By JEFFREY GETTLEMAN
Published: May 26, 2011
NAIROBI, Kenya â€” Salva Kiir Mayardit, president of the breakaway region of southern Sudan, declared on Thursday that he would not go to war over the disputed Abyei territory, which Sudanese tanks and troops seized Saturday.
“We will not go back to war. It will not happen,” Mr. Kiir said at a news conference in southern Sudan’s capital, Juba.
Sudan has been increasingly tense over the past few days after northern troops stormed into Abyei and essentially annexed it. The incursion set off looting and pillaging, and United Nations officials have said northern troops might even be helping to “ethnically cleanse” the area to make it impossible for the original residents to ever return. Tens of thousands of people have been displaced and countless huts burned to the ground.
Abyei straddles the border between northern and southern Sudan and is claimed by both sides. With less than two months to go before southern Sudan is to split off to form its own country, fears have been growing that the territory’s disputed status could derail a peaceful breakup.
But Mr. Kiir, a former bush fighter known for his patience and reserve, seemed to be trying to ease tensions. Analysts say he has little choice. The north has a better-equipped military, including fighter jets, and it is not clear that southern forces could retake Abyei even if they wanted to. More than that, southern Sudan is so close to achieving a goal that it has fought decades for â€” independence â€” that few expect Mr. Kiir to risk that to hold onto Abyei.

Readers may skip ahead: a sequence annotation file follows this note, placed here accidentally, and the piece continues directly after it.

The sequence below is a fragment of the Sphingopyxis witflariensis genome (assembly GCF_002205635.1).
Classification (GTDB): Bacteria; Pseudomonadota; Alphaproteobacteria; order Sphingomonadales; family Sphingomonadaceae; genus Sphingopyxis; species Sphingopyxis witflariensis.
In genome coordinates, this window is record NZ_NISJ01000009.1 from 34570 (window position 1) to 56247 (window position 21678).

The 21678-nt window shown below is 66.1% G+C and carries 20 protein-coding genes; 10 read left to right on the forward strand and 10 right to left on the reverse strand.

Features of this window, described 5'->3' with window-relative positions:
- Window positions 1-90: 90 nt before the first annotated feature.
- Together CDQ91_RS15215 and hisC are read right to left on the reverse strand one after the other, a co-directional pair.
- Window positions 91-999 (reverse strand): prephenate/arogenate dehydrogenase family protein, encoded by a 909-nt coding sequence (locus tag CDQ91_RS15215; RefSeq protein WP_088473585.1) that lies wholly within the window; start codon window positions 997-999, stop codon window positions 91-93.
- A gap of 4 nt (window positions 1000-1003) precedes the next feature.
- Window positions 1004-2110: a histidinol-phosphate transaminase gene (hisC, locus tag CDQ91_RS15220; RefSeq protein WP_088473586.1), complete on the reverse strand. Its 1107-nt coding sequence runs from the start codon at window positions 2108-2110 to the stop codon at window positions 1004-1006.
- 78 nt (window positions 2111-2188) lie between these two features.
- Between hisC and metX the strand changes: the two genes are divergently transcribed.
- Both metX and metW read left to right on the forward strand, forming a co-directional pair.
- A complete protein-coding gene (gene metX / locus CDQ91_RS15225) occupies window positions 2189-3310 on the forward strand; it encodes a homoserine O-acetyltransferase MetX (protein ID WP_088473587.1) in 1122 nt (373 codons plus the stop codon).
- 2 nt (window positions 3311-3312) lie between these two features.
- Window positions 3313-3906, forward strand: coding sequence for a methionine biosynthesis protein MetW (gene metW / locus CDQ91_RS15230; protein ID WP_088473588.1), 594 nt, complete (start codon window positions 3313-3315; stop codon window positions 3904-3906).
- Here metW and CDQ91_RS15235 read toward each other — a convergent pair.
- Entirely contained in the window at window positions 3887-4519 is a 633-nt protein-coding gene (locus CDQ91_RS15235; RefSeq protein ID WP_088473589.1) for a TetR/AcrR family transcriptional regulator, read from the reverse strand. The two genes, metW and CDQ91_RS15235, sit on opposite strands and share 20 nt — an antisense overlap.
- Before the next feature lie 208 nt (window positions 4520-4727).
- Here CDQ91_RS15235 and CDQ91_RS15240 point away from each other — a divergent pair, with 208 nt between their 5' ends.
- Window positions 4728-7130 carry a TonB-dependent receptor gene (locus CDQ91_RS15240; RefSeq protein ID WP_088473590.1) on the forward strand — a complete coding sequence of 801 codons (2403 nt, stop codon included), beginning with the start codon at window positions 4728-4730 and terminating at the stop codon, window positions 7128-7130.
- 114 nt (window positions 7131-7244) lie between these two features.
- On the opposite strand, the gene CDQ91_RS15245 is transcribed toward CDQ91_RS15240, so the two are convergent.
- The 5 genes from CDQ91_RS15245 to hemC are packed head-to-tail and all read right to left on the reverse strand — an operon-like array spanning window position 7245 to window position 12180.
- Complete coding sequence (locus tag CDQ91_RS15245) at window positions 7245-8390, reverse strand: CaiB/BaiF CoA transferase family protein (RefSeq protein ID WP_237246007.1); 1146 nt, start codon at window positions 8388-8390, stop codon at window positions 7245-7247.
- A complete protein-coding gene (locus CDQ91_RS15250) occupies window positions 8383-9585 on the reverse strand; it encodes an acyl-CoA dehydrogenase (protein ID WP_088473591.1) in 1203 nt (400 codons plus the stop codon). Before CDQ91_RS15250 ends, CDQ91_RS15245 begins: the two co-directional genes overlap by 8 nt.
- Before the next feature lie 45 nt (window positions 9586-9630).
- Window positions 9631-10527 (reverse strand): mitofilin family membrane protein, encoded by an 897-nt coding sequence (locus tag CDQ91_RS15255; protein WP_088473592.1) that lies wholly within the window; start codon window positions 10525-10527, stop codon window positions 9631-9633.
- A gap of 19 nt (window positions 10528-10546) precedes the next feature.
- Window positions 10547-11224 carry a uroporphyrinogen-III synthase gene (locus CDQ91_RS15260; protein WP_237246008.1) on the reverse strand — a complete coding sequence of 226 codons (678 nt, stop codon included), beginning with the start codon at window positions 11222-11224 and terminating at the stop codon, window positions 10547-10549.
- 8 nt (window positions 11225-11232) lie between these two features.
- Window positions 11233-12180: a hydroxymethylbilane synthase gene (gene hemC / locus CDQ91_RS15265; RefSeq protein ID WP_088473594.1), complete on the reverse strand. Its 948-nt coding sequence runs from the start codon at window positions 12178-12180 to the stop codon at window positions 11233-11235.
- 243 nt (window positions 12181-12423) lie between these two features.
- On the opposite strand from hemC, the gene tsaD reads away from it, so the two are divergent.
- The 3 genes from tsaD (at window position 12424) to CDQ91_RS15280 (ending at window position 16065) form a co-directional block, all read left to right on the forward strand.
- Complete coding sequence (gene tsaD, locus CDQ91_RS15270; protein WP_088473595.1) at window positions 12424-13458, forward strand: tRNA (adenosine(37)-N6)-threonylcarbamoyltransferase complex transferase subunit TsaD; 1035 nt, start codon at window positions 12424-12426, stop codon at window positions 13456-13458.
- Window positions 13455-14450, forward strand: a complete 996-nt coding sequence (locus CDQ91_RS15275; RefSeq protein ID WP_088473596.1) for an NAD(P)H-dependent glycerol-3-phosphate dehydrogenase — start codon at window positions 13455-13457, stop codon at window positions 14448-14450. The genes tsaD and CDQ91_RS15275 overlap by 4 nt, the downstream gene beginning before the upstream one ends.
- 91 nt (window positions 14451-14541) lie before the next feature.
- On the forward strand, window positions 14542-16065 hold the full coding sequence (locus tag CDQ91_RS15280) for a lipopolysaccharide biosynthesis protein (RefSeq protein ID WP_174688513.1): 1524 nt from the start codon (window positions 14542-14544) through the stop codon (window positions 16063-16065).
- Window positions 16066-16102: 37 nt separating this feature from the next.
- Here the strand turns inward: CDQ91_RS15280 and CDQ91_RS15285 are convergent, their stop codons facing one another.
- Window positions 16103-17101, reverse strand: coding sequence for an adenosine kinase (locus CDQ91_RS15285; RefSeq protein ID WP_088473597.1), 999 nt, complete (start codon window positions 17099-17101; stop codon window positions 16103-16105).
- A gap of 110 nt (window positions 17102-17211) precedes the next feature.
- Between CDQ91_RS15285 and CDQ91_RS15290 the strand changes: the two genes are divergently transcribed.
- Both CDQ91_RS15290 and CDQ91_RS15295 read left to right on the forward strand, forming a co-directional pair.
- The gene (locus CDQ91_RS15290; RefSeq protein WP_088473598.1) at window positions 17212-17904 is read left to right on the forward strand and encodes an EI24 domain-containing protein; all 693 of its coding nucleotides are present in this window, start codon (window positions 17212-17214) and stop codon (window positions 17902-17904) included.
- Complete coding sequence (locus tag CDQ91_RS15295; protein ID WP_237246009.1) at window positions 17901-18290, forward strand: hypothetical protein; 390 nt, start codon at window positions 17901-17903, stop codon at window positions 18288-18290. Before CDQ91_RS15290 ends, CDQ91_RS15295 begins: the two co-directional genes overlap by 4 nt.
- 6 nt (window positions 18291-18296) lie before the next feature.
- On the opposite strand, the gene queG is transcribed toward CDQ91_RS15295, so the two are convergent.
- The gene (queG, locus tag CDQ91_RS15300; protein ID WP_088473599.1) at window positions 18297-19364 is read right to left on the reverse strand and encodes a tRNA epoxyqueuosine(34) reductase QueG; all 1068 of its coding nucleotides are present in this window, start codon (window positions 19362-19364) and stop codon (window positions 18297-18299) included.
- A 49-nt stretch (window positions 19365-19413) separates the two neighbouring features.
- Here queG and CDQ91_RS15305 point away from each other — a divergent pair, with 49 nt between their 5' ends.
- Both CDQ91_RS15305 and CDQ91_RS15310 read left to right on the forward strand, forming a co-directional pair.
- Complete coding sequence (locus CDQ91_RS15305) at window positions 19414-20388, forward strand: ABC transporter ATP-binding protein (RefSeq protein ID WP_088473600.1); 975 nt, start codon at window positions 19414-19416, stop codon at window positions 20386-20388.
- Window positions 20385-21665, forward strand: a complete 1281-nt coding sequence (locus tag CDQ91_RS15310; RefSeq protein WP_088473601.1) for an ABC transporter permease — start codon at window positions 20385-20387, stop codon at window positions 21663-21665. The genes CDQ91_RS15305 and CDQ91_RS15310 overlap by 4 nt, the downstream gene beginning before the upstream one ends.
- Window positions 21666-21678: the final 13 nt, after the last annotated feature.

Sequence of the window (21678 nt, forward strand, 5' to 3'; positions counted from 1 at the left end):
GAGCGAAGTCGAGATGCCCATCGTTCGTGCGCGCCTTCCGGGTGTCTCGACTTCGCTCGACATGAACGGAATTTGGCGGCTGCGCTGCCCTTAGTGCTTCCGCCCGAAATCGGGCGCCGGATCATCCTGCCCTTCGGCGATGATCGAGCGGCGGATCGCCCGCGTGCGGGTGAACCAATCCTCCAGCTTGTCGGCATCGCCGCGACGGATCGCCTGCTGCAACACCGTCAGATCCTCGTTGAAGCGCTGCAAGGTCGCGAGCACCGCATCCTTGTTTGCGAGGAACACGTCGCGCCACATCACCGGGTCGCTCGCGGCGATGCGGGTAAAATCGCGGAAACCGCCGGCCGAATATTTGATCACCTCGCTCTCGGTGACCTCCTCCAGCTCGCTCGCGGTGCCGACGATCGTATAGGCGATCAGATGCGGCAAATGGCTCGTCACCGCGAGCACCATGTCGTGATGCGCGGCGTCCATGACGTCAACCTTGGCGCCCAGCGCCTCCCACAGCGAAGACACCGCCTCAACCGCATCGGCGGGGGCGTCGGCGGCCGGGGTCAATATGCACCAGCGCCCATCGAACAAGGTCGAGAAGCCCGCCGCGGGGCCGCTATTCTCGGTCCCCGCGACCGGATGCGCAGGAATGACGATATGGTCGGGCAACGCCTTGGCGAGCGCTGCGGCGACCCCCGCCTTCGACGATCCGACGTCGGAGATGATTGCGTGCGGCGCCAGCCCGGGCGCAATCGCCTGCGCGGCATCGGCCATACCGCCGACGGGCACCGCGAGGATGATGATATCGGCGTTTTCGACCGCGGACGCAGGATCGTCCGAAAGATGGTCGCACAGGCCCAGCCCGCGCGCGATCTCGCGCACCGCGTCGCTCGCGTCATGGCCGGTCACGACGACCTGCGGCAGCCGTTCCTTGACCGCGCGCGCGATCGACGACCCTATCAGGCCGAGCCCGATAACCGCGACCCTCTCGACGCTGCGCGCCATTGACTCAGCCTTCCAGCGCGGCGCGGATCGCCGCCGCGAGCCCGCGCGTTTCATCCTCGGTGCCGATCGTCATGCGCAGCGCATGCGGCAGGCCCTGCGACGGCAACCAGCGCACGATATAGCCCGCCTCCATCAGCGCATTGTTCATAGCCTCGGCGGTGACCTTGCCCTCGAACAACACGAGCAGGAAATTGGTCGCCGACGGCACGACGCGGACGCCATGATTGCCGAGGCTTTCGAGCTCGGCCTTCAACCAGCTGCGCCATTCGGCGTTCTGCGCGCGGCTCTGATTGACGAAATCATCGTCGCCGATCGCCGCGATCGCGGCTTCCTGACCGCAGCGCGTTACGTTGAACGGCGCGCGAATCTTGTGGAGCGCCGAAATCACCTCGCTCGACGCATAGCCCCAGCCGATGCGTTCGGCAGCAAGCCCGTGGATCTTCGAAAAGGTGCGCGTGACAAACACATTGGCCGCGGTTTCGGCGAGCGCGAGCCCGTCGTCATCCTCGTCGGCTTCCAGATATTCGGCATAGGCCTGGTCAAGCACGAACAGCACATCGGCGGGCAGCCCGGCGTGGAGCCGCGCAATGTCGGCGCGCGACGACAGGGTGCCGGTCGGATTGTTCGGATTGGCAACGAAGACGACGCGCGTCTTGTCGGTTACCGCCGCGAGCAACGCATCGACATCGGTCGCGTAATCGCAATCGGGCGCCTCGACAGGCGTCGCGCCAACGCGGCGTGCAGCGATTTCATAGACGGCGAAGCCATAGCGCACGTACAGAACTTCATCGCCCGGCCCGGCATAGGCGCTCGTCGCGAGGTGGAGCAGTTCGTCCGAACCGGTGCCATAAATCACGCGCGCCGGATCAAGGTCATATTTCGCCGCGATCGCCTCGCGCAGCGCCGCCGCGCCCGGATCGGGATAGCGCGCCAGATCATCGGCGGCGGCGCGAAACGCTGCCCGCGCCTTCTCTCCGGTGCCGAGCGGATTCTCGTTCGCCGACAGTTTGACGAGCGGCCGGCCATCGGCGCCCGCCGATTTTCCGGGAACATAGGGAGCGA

Nevertheless, Mr. Kiir called for Omar Hassan al-Bashir, Sudan’s president, to pull his forces out of Abyei. He reiterated that “the south will become independent on July 9, whether the north recognizes the south or not.”
The two sides have also agreed to resume negotiations over the remaining separation issues, including Abyei, on Sunday.
Northern and southern officials have been meeting in Ethiopia over the past few months to hammer out agreements on oil sharing, debt and the disputed border. Analysts said it was a good sign that even after the takeover of Abyei, the two sides were still willing to negotiate with each other.